However, other analysts lean toward the idea that such an open power struggle was rather impossible. Ri Yong Ho probably played a leading role in preparing the rocket launch that was intended to commemorate the 100th anniversary of the birth of Kim Il Sung in April. That same launch would have also announced to the world Kim Jong Eun was fully grasping all the levers of power. However, in my opinion, Ri Yong Ho was only an advisor to Kim Jong Un; that’s why he was directly removed by Kim Jong Eun.
Party, Army, and Precedent | The army is also an organization where the leadership changes with unpredictable regularity. Analyzing what happened during the last years, we notice many important generals were removed and disappeared for a few months or years. For example, O Kuk Ryol, Kim Il Chol, Kim Kyok Shik, and Kim Jong Jun. Kim Il Chol was a retired KPA Vice Marshal and National Defense Commission who disappeared from the political scene in 2010. O Kuk Ryol also disappeared for a few months in 2010.
Another element which may confirm the previous mentioned theory is the fact that there is no factionalization within the army. All factions were removed and purged by Kim Jong Il. The Workers’ Party absolutely rules North Korea; thus, while the KPA (Korean People’s Army) is very strong, it is also politically reliable and the army of the Party.
There are a multitude of other reasons that may factor in: Kim Jong Un may have removed Ri Yong Ho because he wanted to show that he’s a strong and confident leader who can get rid of anybody he wants; he needs to reinforce his image as a mysterious leader; he needs to be substantively different, not just different in appearance. Appearing with figures of Mickey Mouse and Winnie the Pooh during a musical show and cranking the theme from Rocky may pre-sage change, but these are ultimately smoke and mirrors (literally), not thunder and lightning. Sacking the highest ranked military officer and one who was appointed by his father indicates firm veto control, while appointing a new highest ranking military officer indicates freedom of action, in addition to veto authority.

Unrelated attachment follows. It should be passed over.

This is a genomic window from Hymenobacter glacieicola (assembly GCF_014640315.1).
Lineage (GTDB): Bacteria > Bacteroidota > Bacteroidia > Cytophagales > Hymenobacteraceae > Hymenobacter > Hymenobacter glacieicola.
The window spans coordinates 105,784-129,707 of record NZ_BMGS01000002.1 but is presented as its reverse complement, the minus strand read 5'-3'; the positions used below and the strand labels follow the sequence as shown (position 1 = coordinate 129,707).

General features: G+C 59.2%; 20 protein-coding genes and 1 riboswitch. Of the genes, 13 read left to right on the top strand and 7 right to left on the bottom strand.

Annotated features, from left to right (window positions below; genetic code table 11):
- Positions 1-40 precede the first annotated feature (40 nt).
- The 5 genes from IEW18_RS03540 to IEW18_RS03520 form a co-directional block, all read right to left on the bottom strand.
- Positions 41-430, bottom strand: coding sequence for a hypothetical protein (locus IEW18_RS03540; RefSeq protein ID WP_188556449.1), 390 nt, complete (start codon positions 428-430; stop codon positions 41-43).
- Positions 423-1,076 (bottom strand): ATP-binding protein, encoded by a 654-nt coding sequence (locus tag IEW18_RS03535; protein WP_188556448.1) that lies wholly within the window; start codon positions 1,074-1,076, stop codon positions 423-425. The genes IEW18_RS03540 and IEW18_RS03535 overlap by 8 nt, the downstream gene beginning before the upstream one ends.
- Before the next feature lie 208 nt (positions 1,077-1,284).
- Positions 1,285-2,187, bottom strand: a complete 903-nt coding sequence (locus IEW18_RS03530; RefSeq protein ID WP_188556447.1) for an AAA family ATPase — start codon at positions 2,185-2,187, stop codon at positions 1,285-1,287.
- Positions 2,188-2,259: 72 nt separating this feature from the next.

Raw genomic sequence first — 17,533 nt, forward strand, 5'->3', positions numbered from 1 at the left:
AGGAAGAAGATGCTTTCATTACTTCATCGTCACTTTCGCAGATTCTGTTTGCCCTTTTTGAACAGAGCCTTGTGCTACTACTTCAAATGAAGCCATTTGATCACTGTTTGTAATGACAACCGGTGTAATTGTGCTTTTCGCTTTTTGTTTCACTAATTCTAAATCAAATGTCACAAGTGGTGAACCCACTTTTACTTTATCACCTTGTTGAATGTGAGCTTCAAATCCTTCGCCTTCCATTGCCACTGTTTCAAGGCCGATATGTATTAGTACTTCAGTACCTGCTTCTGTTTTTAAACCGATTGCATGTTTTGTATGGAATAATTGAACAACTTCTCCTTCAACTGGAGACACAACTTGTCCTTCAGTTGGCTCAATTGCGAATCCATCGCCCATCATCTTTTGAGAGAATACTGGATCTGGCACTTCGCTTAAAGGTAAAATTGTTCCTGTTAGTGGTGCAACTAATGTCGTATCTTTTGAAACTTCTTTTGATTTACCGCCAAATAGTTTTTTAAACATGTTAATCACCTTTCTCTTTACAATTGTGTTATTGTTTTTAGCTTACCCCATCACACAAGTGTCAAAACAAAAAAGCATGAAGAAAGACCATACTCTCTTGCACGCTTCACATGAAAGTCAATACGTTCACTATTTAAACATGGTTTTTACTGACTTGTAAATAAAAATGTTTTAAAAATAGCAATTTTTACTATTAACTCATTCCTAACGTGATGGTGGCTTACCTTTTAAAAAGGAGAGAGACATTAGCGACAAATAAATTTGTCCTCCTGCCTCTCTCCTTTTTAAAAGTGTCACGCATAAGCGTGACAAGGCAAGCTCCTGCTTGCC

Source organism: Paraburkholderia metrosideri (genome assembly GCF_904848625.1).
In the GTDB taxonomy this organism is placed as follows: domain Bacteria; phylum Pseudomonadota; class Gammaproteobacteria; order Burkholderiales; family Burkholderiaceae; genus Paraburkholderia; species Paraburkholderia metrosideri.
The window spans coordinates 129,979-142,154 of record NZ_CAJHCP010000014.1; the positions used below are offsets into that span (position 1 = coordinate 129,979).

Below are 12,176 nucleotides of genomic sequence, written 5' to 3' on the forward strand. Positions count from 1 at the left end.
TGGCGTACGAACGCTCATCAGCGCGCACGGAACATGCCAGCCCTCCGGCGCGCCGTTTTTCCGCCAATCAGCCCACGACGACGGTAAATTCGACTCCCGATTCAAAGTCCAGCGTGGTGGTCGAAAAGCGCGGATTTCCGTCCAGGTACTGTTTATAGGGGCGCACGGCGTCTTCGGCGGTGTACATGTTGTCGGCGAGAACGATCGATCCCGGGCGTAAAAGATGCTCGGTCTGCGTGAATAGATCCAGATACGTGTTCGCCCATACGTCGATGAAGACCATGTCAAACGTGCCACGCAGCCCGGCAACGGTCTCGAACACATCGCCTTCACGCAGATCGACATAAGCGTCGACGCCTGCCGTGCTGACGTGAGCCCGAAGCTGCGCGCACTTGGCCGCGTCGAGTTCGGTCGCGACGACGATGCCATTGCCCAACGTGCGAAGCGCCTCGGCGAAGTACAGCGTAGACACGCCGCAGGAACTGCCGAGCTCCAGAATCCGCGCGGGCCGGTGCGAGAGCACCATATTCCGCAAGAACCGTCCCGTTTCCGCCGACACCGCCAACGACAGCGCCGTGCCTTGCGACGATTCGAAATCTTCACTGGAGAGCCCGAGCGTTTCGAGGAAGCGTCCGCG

In my eyes, no matter the reasons for Ri Yong Ho’s disappearance, Kim Jong Un proved he is confident and that he is the one with the power, control and authority to make such decisions in North Korea. In the meantime, keeping an eye on his colleagues who went to Laos with him, and the agreements signed while there, may be one of the few data points we have which could give further indications for what the purge was all about.
Nicolas Levi, Ph.D. is at the Poland Asia Research Center. For Sino-NK, Dr. Levi writes about North Korean elites, DPRK international business networks, North Korean relations with continental Europe. He conducts research in Korean, Polish, French languages.
Preferred Citation: Nicolas Levi, “Ri Yong Ho: North Korean Scapegoat,” SinoNK.com, July 29, 2012.
Full Essay in pdf.: Nicolas_Levi_Kim_Jong_Eun_and_Ri_Yong_Ho